Tuesday, January 15, 2019
What Did They Believe?
In preparation for Sunday's class on miracles, I searched the Internet for a list of all the miracles that are recorded in the Gospel. One website presumed to list all of Jesus' miracles chronologically, as if the four gospel accounts could (or should) be reconciled to a single timeline. Naturally, the miracle appointed in Sunday's lesson (John 2:1-11) was listed first since John tells us it was his first miracle: "Jesus did this, the first of his signs, in Cana of Galilee." I doubt that Matthew, Mark, or Luke, who omit the water-into-wine, would agree that this was Jesus' first feat of wonder, but I do think it's significant that John presents it as such.
In part, that's because of what comes next: "Jesus did this, the first of his signs, in Cana of Galilee, and revealed his glory; and his disciples believed in him." They believed in him. John links the sign, the disciples' witnessing of it, and their belief. That's how John works. Throughout his account, people see the signs, and some recognize them for what they are while others fail to make the connection. Those who make the connection believe in Jesus. The word John uses for believe is πιστεύω, which means exactly what we typically mean by believe, but John uses it in varying degrees. After the wedding in Cana, the disciples may have believed in Jesus--they may have recognized the sign for what it was--but their understanding of who he was wasn't finished.
In this way, John's signs are a lot like road signs. One need not speak a particular language to understand that the icon of a gas pump means that one can get fuel at an exit. Similarly, one can see a sign that points in the direction a particular attraction without confusing the sign for the attraction itself. Whenever talking about John's signs, I like to use the image of a group of tourists taking photographs in front of a sign that says, "Grand Canyon, 100 Miles." It's ridiculous to confuse the sign for the think the sign is pointing to, but the gospel is full of those moments--full of people who are more interested in getting their fill of the loaves than receiving the bread from heaven--and it's also easy for us to make the same mistake when we read about them.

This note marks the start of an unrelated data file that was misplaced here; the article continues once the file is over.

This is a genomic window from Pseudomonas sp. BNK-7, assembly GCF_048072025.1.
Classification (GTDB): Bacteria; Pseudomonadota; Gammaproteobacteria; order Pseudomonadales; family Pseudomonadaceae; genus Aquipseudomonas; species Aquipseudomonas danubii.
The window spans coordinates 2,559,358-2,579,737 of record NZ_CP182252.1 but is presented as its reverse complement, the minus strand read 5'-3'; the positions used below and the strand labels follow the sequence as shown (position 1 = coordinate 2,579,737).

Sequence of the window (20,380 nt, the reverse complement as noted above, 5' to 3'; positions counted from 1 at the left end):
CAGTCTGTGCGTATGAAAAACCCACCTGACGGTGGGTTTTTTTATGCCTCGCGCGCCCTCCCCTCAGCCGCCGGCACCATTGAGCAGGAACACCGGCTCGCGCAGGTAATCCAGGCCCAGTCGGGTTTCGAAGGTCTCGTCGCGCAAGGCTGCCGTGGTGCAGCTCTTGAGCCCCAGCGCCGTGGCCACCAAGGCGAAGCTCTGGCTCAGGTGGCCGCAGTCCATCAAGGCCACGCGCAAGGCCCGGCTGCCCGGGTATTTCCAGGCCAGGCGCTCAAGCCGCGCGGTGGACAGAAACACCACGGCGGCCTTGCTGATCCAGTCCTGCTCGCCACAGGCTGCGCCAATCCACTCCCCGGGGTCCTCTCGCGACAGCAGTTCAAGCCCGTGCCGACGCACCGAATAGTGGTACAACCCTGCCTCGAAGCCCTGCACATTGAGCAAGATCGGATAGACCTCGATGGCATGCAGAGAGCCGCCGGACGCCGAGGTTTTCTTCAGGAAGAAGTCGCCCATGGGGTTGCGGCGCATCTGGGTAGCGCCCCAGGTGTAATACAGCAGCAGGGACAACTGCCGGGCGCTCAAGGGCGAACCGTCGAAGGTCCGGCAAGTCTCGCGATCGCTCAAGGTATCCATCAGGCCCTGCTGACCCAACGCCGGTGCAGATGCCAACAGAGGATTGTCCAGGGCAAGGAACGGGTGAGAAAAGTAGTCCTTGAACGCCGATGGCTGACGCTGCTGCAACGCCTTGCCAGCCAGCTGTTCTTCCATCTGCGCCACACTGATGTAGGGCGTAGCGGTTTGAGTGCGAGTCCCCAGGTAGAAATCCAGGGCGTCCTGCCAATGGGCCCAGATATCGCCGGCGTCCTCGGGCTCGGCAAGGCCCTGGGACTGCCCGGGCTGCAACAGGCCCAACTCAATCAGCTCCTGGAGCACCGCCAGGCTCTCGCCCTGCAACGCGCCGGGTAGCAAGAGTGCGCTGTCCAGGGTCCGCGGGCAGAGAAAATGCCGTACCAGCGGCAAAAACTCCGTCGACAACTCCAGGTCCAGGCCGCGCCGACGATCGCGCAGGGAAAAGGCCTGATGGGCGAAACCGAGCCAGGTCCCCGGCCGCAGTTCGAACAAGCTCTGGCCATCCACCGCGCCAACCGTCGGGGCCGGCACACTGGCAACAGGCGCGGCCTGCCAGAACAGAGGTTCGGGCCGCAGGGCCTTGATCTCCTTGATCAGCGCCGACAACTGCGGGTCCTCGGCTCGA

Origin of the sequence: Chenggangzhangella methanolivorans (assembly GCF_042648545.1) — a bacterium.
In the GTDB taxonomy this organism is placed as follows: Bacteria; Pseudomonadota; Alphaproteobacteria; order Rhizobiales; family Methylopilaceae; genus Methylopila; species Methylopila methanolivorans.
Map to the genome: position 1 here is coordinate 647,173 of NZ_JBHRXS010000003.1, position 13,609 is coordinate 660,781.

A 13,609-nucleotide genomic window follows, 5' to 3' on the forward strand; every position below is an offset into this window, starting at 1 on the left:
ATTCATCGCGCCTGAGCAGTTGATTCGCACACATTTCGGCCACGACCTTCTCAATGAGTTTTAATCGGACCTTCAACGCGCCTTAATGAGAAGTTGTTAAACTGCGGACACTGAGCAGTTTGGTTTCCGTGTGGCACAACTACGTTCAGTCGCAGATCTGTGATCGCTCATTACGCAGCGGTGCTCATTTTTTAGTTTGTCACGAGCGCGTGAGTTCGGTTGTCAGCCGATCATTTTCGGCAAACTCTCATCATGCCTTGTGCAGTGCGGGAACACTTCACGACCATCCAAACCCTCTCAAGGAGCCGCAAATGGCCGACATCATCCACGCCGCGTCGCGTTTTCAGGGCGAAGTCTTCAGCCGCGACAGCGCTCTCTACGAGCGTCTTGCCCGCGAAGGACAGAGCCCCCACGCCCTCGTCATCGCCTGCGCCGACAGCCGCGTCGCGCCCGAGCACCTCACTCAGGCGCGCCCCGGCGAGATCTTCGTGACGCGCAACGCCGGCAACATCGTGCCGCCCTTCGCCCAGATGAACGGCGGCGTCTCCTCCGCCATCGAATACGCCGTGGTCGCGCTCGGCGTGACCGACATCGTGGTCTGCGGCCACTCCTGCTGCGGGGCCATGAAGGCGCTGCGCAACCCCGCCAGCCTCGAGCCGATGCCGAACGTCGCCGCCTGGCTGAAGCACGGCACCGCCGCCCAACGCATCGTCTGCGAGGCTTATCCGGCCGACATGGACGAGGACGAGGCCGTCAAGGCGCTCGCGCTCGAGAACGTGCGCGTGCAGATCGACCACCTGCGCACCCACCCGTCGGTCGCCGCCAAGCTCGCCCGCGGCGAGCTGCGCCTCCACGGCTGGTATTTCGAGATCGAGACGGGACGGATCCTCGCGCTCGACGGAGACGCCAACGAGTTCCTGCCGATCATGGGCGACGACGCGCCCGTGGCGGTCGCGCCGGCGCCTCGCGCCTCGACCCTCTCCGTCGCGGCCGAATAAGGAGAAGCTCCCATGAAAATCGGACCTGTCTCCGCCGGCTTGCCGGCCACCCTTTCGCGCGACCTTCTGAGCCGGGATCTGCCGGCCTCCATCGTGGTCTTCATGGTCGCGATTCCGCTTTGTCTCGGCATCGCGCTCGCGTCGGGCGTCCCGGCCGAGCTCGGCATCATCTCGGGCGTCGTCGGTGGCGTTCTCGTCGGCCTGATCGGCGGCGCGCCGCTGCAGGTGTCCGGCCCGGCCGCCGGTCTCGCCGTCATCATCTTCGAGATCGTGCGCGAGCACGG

John lets us know that, after seeing the first sign, the disciples were hooked. They believed in Jesus. Did they recognize that he was the incarnate Second Person of the Holy Trinity, the Son of God, who had come to redeem the world through his death and resurrection? No, of course not. But did they know Jesus was up to something bigger than producing wine at a party at which the wine had run out? Absolutely.
This was a sign of something bigger. In Jesus, God wasn't interested in making sure parties had enough wine. Nor was God interested in making sure those blind, lame, and leprous people whom Jesus touched were healed. God was interested in saving the world, and the miracle at the wedding feast is a sign of that. Through Jesus, God provides for God's people. In Christ, God is setting the great wedding banquet for God's people that is envisioned in Isaiah 62. In Jesus, God is offering a new dispensation, a new and effective way of renewing the relationship between humanity and the Creator. All of that is contained in this particular sign, and the disciples saw it. Even if they didn't understand it, they saw it, and they believed. That's an invitation to faith--not to complete understanding but to a process of connecting the dots. The disciples believed in Jesus. They believed that he was the one through whom God was revealing God's self to the world. This Sunday, don't get lost in the feat of wonder. Recognize it as a sign of something bigger and believe in the one who is the sign. Even if you don't understand it yet, believe and trust that the signs will lead you to the truth.